A balloon similar to the one pictured was rescued. Photo: Fairfax NZ
Google has promised to reimburse a rescue helicopter crew for an unnecessary flight after one of their Wi-Fi balloons falling into the sea sparked an emergency response.
New Zealand Police received a call at 11.25am on Friday from a member of public reporting that a plane had crashed into the sea off the Hurunui River mouth, near Cheviot.
He mistook the balloon for a plane because a local pilot's aircraft had a parachute attached.
Locals took boats out to investigate, while police, Waimakariri-Ashley Lifeboat volunteers, Search and Rescue and the Westpac rescue helicopter responded.
The balloon was found floating in the sea.
Police notified Google, as the balloon was too large for a local fisherman to pull out, and the sea was "quite rough".
Thirty Project Loon balloons were launched into the stratosphere from Tekapo in New Zealand in June last year.
The helium-filled, 12-metre-high polyethylene balloons transmit free Wi-Fi signals. Their purpose is to reach people living in remote areas.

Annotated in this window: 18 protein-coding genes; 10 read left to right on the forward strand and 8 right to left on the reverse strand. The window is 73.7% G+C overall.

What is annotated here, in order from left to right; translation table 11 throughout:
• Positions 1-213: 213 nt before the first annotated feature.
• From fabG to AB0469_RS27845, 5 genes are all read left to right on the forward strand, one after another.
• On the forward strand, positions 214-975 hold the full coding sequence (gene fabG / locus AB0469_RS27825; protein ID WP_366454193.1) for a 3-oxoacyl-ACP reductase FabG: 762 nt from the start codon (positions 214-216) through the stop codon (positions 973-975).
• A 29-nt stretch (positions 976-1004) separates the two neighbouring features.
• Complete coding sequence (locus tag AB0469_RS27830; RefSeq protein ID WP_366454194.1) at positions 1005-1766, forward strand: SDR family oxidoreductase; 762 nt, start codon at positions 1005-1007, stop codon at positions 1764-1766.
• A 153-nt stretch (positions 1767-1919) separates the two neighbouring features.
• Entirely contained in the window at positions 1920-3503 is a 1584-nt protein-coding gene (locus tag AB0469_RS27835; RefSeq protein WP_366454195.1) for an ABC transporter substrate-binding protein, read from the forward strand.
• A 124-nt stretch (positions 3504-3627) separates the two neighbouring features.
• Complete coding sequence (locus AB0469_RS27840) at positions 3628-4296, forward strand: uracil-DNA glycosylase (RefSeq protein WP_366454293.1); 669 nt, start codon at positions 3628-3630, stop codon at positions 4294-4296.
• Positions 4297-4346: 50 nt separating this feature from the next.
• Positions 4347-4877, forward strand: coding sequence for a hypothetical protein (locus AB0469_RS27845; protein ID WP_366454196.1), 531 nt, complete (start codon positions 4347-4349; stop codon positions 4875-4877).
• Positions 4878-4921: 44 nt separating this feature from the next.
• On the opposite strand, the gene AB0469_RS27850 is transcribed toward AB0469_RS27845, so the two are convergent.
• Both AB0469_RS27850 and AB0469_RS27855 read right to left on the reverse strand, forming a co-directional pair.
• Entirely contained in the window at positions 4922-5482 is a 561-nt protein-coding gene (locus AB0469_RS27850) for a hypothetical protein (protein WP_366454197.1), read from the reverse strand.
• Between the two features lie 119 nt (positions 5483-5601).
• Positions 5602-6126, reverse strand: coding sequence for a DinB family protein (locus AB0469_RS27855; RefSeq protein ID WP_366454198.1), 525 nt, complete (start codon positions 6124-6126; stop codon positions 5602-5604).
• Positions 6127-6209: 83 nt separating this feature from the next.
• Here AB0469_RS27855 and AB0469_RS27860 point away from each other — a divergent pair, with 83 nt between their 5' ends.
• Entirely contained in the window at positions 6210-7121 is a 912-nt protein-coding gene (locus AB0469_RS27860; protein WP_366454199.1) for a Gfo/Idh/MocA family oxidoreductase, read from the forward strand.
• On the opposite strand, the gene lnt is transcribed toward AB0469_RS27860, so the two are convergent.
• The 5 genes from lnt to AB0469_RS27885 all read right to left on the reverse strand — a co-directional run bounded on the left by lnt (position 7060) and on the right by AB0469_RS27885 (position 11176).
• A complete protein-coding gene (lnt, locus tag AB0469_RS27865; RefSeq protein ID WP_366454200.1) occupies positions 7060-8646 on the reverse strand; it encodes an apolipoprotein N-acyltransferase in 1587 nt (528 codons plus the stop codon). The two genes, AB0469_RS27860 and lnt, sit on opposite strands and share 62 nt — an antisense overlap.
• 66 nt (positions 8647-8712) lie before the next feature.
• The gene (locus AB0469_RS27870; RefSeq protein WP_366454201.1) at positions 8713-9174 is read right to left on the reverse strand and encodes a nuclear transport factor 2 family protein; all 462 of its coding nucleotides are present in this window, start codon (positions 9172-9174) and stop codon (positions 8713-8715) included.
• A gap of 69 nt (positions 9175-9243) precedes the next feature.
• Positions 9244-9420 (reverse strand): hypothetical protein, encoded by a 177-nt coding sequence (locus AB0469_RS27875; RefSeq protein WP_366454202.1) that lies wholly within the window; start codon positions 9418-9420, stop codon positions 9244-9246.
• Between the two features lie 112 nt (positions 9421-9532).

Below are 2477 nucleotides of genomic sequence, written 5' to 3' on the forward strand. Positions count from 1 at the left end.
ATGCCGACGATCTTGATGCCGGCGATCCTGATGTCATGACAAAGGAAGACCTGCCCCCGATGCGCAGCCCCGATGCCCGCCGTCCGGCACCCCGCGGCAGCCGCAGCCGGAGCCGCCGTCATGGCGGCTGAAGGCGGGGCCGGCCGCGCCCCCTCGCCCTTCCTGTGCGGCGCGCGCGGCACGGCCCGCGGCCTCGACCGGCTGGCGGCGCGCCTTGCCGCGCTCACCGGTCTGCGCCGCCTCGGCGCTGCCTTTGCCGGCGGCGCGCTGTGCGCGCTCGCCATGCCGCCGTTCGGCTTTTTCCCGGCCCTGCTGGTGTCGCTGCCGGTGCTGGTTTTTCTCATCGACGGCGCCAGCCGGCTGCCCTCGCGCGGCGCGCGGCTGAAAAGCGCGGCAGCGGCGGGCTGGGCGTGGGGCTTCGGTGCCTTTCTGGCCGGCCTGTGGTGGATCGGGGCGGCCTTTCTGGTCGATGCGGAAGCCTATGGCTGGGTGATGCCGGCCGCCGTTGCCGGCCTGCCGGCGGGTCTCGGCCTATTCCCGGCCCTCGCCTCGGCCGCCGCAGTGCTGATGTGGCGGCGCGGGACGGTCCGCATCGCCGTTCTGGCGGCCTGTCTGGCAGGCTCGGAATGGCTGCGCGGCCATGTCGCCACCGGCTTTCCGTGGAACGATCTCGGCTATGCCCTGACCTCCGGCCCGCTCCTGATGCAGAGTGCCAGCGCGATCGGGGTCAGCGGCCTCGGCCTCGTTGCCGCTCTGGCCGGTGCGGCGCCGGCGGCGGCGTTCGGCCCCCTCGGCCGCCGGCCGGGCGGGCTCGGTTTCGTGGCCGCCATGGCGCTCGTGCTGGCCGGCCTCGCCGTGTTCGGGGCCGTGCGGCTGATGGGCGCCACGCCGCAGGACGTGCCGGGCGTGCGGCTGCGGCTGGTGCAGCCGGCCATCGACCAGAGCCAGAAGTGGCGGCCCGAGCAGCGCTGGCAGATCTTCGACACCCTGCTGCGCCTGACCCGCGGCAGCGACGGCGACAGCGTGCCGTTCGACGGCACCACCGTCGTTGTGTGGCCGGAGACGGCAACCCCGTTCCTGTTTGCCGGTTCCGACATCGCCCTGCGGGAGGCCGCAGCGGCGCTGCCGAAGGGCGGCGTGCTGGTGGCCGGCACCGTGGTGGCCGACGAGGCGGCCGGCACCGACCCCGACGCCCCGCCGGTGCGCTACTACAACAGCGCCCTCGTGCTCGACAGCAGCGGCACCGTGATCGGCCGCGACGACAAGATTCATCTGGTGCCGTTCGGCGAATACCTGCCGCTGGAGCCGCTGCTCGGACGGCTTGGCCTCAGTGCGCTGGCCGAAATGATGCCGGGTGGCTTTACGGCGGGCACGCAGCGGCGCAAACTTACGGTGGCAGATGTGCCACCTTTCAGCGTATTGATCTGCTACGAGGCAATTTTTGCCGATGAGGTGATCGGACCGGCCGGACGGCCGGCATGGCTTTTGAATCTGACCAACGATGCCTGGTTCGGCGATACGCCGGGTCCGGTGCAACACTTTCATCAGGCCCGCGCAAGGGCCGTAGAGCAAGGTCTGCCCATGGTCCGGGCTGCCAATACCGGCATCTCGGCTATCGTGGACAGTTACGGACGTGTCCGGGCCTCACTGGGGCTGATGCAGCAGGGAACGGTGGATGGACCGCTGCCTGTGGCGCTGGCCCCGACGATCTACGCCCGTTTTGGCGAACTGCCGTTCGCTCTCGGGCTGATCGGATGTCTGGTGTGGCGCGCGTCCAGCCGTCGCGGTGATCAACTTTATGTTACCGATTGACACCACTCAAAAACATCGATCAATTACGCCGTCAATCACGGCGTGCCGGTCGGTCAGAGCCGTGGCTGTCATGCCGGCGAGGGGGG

Google spokesman Johnny Luu said the balloons were designed to fly for about 100 days. One had been around the world three times.
When the balloons were brought down, research teams tried to guide them close to land so they could be retrieved.
They co-ordinated with local air traffic control authorities.
Google did not want to inconvenience emergency services, Luu said.
"We will get in touch with the Westpac rescue helicopter crew to reimburse them for the mistaken rescue flight," he said.
The balloon was recovered, Luu said.
Sergeant Colin Stewart commended the member of public for notifying police.
While the emergency response was "significant", information that a plane had crashed meant police would "throw every resource at it to ensure public safety".
A rescue helicopter spokesman said it was nice to learn Google would cover their costs.
Google aims to have a full ring of 300 to 400 balloons circling the globe to offer continuous service to a targeted area.
Most launched balloons were recovered after landing, but some had been lost to sea and drifted as far as South America.
The balloons were designed to float in water and fitted with transponders to help ensure they did not pose a hazard to aircraft.